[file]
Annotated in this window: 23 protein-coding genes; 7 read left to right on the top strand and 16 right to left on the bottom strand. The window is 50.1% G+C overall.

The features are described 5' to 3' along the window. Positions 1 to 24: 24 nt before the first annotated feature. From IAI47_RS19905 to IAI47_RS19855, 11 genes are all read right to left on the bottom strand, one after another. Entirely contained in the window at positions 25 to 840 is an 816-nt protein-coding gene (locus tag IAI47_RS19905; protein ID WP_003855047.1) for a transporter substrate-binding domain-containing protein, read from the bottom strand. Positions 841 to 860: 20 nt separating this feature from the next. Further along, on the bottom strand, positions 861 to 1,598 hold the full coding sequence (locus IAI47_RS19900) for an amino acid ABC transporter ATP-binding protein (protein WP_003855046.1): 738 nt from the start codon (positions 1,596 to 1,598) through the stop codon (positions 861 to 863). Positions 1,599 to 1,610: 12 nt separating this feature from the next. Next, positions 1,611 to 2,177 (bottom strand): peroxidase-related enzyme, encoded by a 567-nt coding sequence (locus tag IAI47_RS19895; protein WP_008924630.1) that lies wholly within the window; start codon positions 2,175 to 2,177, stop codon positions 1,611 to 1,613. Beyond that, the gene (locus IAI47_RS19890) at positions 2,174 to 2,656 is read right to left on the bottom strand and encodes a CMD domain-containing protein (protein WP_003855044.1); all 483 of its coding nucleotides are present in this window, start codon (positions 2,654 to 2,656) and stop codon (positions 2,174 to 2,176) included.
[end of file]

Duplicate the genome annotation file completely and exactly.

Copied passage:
Annotated in this window: 23 protein-coding genes; 7 read left to right on the top strand and 16 right to left on the bottom strand. The window is 50.1% G+C overall.

The features are described 5' to 3' along the window. Positions 1 to 24: 24 nt before the first annotated feature. From IAI47_RS19905 to IAI47_RS19855, 11 genes are all read right to left on the bottom strand, one after another. Entirely contained in the window at positions 25 to 840 is an 816-nt protein-coding gene (locus tag IAI47_RS19905; protein ID WP_003855047.1) for a transporter substrate-binding domain-containing protein, read from the bottom strand. Positions 841 to 860: 20 nt separating this feature from the next. Further along, on the bottom strand, positions 861 to 1,598 hold the full coding sequence (locus IAI47_RS19900) for an amino acid ABC transporter ATP-binding protein (protein WP_003855046.1): 738 nt from the start codon (positions 1,596 to 1,598) through the stop codon (positions 861 to 863). Positions 1,599 to 1,610: 12 nt separating this feature from the next. Next, positions 1,611 to 2,177 (bottom strand): peroxidase-related enzyme, encoded by a 567-nt coding sequence (locus tag IAI47_RS19895; protein WP_008924630.1) that lies wholly within the window; start codon positions 2,175 to 2,177, stop codon positions 1,611 to 1,613. Beyond that, the gene (locus IAI47_RS19890) at positions 2,174 to 2,656 is read right to left on the bottom strand and encodes a CMD domain-containing protein (protein WP_003855044.1); all 483 of its coding nucleotides are present in this window, start codon (positions 2,654 to 2,656) and stop codon (positions 2,174 to 2,176) included.